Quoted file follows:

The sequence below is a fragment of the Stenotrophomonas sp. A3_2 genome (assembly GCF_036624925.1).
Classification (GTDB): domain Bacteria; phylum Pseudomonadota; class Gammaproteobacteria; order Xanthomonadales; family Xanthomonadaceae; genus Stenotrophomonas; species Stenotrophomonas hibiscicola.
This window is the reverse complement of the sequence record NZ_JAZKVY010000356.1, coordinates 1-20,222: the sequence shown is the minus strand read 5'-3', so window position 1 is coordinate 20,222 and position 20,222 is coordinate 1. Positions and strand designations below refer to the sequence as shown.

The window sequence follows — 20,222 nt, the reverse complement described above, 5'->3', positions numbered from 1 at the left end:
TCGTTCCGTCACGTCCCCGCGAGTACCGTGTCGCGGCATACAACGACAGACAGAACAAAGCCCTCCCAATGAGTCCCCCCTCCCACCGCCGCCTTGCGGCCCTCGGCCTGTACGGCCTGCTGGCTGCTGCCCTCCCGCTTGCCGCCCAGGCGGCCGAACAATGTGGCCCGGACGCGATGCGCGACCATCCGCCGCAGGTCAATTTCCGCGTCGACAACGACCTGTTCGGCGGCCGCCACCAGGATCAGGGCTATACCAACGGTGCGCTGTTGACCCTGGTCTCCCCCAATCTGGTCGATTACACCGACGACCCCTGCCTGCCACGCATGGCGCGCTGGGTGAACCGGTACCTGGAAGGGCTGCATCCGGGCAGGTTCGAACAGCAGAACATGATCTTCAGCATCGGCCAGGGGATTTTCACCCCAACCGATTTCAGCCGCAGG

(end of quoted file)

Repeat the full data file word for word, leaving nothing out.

The sequence below is a fragment of the Stenotrophomonas sp. A3_2 genome (assembly GCF_036624925.1).
Classification (GTDB): domain Bacteria; phylum Pseudomonadota; class Gammaproteobacteria; order Xanthomonadales; family Xanthomonadaceae; genus Stenotrophomonas; species Stenotrophomonas hibiscicola.
This window is the reverse complement of the sequence record NZ_JAZKVY010000356.1, coordinates 1-20,222: the sequence shown is the minus strand read 5'-3', so window position 1 is coordinate 20,222 and position 20,222 is coordinate 1. Positions and strand designations below refer to the sequence as shown.

The window sequence follows — 20,222 nt, the reverse complement described above, 5'->3', positions numbered from 1 at the left end:
TCGTTCCGTCACGTCCCCGCGAGTACCGTGTCGCGGCATACAACGACAGACAGAACAAAGCCCTCCCAATGAGTCCCCCCTCCCACCGCCGCCTTGCGGCCCTCGGCCTGTACGGCCTGCTGGCTGCTGCCCTCCCGCTTGCCGCCCAGGCGGCCGAACAATGTGGCCCGGACGCGATGCGCGACCATCCGCCGCAGGTCAATTTCCGCGTCGACAACGACCTGTTCGGCGGCCGCCACCAGGATCAGGGCTATACCAACGGTGCGCTGTTGACCCTGGTCTCCCCCAATCTGGTCGATTACACCGACGACCCCTGCCTGCCACGCATGGCGCGCTGGGTGAACCGGTACCTGGAAGGGCTGCATCCGGGCAGGTTCGAACAGCAGAACATGATCTTCAGCATCGGCCAGGGGATTTTCACCCCAACCGATTTCAGCCGCAGG